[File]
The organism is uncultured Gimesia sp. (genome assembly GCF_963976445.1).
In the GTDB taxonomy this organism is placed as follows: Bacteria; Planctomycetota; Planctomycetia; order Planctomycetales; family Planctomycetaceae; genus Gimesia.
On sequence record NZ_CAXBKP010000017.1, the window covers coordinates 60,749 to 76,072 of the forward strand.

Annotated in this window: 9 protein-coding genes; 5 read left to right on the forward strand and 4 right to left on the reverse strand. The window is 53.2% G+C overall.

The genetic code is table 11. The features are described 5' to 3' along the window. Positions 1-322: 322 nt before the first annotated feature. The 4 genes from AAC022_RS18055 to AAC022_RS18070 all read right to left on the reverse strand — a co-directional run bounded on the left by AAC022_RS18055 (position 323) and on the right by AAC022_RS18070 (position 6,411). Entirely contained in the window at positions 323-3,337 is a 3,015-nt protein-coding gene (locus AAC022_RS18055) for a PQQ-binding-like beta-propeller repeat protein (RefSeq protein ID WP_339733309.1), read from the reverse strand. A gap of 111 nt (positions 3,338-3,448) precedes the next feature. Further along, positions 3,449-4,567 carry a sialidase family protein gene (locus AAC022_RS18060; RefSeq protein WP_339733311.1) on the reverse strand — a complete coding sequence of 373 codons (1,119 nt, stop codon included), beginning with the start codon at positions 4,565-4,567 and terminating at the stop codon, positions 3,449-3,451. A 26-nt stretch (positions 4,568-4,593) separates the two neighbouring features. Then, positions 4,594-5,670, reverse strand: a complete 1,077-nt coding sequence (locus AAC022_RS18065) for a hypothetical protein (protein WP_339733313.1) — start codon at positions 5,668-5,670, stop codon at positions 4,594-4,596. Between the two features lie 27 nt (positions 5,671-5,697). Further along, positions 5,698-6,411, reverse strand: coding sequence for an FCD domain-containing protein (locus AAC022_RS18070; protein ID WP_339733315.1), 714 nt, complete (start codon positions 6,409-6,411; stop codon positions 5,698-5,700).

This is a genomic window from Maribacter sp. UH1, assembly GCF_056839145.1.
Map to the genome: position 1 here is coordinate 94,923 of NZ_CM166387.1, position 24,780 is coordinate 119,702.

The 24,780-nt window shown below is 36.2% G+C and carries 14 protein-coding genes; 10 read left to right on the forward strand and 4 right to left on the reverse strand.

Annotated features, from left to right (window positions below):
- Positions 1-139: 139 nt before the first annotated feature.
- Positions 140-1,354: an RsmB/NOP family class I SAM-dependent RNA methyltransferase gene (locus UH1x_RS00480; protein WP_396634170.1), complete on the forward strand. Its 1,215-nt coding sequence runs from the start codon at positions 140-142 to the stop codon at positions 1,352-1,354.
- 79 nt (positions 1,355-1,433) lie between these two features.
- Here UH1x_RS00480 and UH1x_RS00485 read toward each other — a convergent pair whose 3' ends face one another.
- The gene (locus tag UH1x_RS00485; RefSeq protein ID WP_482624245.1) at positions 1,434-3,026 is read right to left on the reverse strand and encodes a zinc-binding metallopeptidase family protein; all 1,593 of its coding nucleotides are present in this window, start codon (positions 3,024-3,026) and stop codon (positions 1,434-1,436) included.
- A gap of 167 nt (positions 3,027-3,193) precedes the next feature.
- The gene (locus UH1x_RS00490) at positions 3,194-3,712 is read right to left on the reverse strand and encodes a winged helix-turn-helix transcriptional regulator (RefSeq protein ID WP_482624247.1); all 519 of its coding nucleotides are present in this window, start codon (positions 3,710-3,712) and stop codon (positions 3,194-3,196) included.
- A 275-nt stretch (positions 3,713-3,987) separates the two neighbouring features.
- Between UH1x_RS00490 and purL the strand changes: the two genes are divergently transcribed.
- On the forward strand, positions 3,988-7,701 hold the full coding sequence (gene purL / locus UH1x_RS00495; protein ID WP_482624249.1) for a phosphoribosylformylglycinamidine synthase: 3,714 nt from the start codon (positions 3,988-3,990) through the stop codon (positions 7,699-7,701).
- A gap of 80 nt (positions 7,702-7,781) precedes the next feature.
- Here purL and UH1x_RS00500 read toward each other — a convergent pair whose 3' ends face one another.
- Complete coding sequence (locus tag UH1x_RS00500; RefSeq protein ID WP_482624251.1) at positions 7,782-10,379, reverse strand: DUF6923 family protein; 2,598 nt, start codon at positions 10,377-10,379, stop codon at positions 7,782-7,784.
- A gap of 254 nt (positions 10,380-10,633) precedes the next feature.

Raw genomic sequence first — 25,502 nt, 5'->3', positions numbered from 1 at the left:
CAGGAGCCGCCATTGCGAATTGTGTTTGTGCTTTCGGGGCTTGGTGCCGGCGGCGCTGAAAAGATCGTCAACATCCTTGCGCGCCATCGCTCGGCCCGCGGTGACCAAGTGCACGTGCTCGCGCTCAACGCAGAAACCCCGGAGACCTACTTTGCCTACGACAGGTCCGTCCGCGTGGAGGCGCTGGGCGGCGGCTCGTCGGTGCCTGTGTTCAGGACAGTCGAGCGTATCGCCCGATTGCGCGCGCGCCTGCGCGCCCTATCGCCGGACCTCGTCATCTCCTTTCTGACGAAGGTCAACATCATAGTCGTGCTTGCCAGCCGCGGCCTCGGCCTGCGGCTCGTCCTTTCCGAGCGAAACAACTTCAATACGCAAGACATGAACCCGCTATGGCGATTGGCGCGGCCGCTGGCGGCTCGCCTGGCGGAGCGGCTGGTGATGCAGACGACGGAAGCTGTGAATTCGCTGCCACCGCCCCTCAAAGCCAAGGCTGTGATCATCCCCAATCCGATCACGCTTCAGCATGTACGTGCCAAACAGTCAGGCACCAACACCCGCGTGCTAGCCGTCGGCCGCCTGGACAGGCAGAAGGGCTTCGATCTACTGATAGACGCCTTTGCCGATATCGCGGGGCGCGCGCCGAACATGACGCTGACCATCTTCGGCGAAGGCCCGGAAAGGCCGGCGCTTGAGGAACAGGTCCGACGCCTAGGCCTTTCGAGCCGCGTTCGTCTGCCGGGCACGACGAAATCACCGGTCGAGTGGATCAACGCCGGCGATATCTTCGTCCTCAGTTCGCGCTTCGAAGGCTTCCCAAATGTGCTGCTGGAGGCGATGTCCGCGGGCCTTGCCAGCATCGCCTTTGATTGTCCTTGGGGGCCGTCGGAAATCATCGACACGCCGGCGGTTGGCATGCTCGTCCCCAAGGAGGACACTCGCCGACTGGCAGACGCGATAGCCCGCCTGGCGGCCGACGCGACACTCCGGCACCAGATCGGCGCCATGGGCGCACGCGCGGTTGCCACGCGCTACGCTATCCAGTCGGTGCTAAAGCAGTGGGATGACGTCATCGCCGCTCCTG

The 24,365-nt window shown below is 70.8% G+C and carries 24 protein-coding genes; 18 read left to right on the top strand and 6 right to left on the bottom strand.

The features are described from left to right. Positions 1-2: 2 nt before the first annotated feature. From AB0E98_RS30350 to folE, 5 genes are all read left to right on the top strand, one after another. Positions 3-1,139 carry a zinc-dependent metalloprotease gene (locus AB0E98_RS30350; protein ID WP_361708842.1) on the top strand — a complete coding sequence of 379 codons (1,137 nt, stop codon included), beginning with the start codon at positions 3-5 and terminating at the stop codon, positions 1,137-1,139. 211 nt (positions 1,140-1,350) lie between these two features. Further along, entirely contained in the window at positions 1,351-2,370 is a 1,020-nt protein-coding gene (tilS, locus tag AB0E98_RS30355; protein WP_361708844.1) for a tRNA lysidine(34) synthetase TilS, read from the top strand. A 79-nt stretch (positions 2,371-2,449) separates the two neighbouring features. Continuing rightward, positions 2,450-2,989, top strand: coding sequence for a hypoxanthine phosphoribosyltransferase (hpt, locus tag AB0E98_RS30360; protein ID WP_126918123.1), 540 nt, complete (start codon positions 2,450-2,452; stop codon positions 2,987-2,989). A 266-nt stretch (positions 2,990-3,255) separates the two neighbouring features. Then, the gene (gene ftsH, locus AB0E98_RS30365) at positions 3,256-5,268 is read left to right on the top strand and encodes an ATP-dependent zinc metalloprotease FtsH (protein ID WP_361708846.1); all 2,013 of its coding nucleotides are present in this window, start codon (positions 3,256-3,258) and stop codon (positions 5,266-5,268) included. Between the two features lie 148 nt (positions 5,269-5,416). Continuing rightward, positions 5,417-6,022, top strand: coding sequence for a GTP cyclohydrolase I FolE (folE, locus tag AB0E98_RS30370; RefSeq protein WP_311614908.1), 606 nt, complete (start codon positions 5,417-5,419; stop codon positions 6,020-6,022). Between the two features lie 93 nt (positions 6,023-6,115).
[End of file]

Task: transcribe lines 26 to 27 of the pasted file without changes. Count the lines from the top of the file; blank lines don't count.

The 24,365-nt window shown below is 70.8% G+C and carries 24 protein-coding genes; 18 read left to right on the top strand and 6 right to left on the bottom strand.

The features are described from left to right. Positions 1-2: 2 nt before the first annotated feature. From AB0E98_RS30350 to folE, 5 genes are all read left to right on the top strand, one after another. Positions 3-1,139 carry a zinc-dependent metalloprotease gene (locus AB0E98_RS30350; protein ID WP_361708842.1) on the top strand — a complete coding sequence of 379 codons (1,137 nt, stop codon included), beginning with the start codon at positions 3-5 and terminating at the stop codon, positions 1,137-1,139. 211 nt (positions 1,140-1,350) lie between these two features. Further along, entirely contained in the window at positions 1,351-2,370 is a 1,020-nt protein-coding gene (tilS, locus tag AB0E98_RS30355; protein WP_361708844.1) for a tRNA lysidine(34) synthetase TilS, read from the top strand. A 79-nt stretch (positions 2,371-2,449) separates the two neighbouring features. Continuing rightward, positions 2,450-2,989, top strand: coding sequence for a hypoxanthine phosphoribosyltransferase (hpt, locus tag AB0E98_RS30360; protein ID WP_126918123.1), 540 nt, complete (start codon positions 2,450-2,452; stop codon positions 2,987-2,989). A 266-nt stretch (positions 2,990-3,255) separates the two neighbouring features. Then, the gene (gene ftsH, locus AB0E98_RS30365) at positions 3,256-5,268 is read left to right on the top strand and encodes an ATP-dependent zinc metalloprotease FtsH (protein ID WP_361708846.1); all 2,013 of its coding nucleotides are present in this window, start codon (positions 3,256-3,258) and stop codon (positions 5,266-5,268) included. Between the two features lie 148 nt (positions 5,269-5,416). Continuing rightward, positions 5,417-6,022, top strand: coding sequence for a GTP cyclohydrolase I FolE (folE, locus tag AB0E98_RS30370; RefSeq protein WP_311614908.1), 606 nt, complete (start codon positions 5,417-5,419; stop codon positions 6,020-6,022). Between the two features lie 93 nt (positions 6,023-6,115).